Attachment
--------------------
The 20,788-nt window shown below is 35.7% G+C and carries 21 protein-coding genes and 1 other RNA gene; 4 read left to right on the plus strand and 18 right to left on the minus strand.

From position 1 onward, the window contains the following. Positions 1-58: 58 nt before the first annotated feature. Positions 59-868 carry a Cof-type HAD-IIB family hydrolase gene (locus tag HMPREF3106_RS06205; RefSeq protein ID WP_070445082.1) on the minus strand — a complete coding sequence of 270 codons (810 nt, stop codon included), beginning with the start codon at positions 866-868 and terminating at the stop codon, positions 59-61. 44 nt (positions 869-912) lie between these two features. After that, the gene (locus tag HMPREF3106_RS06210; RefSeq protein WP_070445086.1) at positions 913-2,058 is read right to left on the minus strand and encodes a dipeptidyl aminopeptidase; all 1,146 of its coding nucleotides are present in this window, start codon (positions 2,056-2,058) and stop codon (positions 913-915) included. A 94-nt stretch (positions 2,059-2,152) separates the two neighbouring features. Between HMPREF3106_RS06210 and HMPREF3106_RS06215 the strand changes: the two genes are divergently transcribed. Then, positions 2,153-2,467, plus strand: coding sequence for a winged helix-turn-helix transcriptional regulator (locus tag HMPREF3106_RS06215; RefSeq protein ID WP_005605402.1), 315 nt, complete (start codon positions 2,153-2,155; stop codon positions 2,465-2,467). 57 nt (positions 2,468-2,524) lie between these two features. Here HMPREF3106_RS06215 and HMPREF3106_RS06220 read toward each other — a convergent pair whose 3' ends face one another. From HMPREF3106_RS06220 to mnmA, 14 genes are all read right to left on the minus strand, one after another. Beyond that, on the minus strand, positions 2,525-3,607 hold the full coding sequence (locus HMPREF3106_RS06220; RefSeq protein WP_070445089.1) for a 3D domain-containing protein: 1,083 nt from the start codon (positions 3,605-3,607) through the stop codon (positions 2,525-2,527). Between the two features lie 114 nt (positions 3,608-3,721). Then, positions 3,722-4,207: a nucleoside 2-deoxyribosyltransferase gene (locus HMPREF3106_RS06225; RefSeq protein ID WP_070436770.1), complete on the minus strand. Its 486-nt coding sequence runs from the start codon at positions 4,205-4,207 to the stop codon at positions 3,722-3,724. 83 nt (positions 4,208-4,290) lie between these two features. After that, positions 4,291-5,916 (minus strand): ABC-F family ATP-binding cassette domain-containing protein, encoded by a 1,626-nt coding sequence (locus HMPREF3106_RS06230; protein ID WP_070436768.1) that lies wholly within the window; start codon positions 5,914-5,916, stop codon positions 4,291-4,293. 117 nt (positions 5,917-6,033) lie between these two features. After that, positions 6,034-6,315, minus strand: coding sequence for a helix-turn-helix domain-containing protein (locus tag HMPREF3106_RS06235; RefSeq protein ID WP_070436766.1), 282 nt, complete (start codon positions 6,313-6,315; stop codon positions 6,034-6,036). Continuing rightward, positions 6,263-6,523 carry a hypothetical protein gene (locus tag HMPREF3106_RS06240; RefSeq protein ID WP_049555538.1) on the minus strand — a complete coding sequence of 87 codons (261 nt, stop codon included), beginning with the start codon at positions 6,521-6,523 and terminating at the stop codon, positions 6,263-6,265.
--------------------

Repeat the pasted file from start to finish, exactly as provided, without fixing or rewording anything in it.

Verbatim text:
The 20,788-nt window shown below is 35.7% G+C and carries 21 protein-coding genes and 1 other RNA gene; 4 read left to right on the plus strand and 18 right to left on the minus strand.

From position 1 onward, the window contains the following. Positions 1-58: 58 nt before the first annotated feature. Positions 59-868 carry a Cof-type HAD-IIB family hydrolase gene (locus tag HMPREF3106_RS06205; RefSeq protein ID WP_070445082.1) on the minus strand — a complete coding sequence of 270 codons (810 nt, stop codon included), beginning with the start codon at positions 866-868 and terminating at the stop codon, positions 59-61. 44 nt (positions 869-912) lie between these two features. After that, the gene (locus tag HMPREF3106_RS06210; RefSeq protein WP_070445086.1) at positions 913-2,058 is read right to left on the minus strand and encodes a dipeptidyl aminopeptidase; all 1,146 of its coding nucleotides are present in this window, start codon (positions 2,056-2,058) and stop codon (positions 913-915) included. A 94-nt stretch (positions 2,059-2,152) separates the two neighbouring features. Between HMPREF3106_RS06210 and HMPREF3106_RS06215 the strand changes: the two genes are divergently transcribed. Then, positions 2,153-2,467, plus strand: coding sequence for a winged helix-turn-helix transcriptional regulator (locus tag HMPREF3106_RS06215; RefSeq protein ID WP_005605402.1), 315 nt, complete (start codon positions 2,153-2,155; stop codon positions 2,465-2,467). 57 nt (positions 2,468-2,524) lie between these two features. Here HMPREF3106_RS06215 and HMPREF3106_RS06220 read toward each other — a convergent pair whose 3' ends face one another. From HMPREF3106_RS06220 to mnmA, 14 genes are all read right to left on the minus strand, one after another. Beyond that, on the minus strand, positions 2,525-3,607 hold the full coding sequence (locus HMPREF3106_RS06220; RefSeq protein WP_070445089.1) for a 3D domain-containing protein: 1,083 nt from the start codon (positions 3,605-3,607) through the stop codon (positions 2,525-2,527). Between the two features lie 114 nt (positions 3,608-3,721). Then, positions 3,722-4,207: a nucleoside 2-deoxyribosyltransferase gene (locus HMPREF3106_RS06225; RefSeq protein ID WP_070436770.1), complete on the minus strand. Its 486-nt coding sequence runs from the start codon at positions 4,205-4,207 to the stop codon at positions 3,722-3,724. 83 nt (positions 4,208-4,290) lie between these two features. After that, positions 4,291-5,916 (minus strand): ABC-F family ATP-binding cassette domain-containing protein, encoded by a 1,626-nt coding sequence (locus HMPREF3106_RS06230; protein ID WP_070436768.1) that lies wholly within the window; start codon positions 5,914-5,916, stop codon positions 4,291-4,293. 117 nt (positions 5,917-6,033) lie between these two features. After that, positions 6,034-6,315, minus strand: coding sequence for a helix-turn-helix domain-containing protein (locus tag HMPREF3106_RS06235; RefSeq protein ID WP_070436766.1), 282 nt, complete (start codon positions 6,313-6,315; stop codon positions 6,034-6,036). Continuing rightward, positions 6,263-6,523 carry a hypothetical protein gene (locus tag HMPREF3106_RS06240; RefSeq protein ID WP_049555538.1) on the minus strand — a complete coding sequence of 87 codons (261 nt, stop codon included), beginning with the start codon at positions 6,521-6,523 and terminating at the stop codon, positions 6,263-6,265.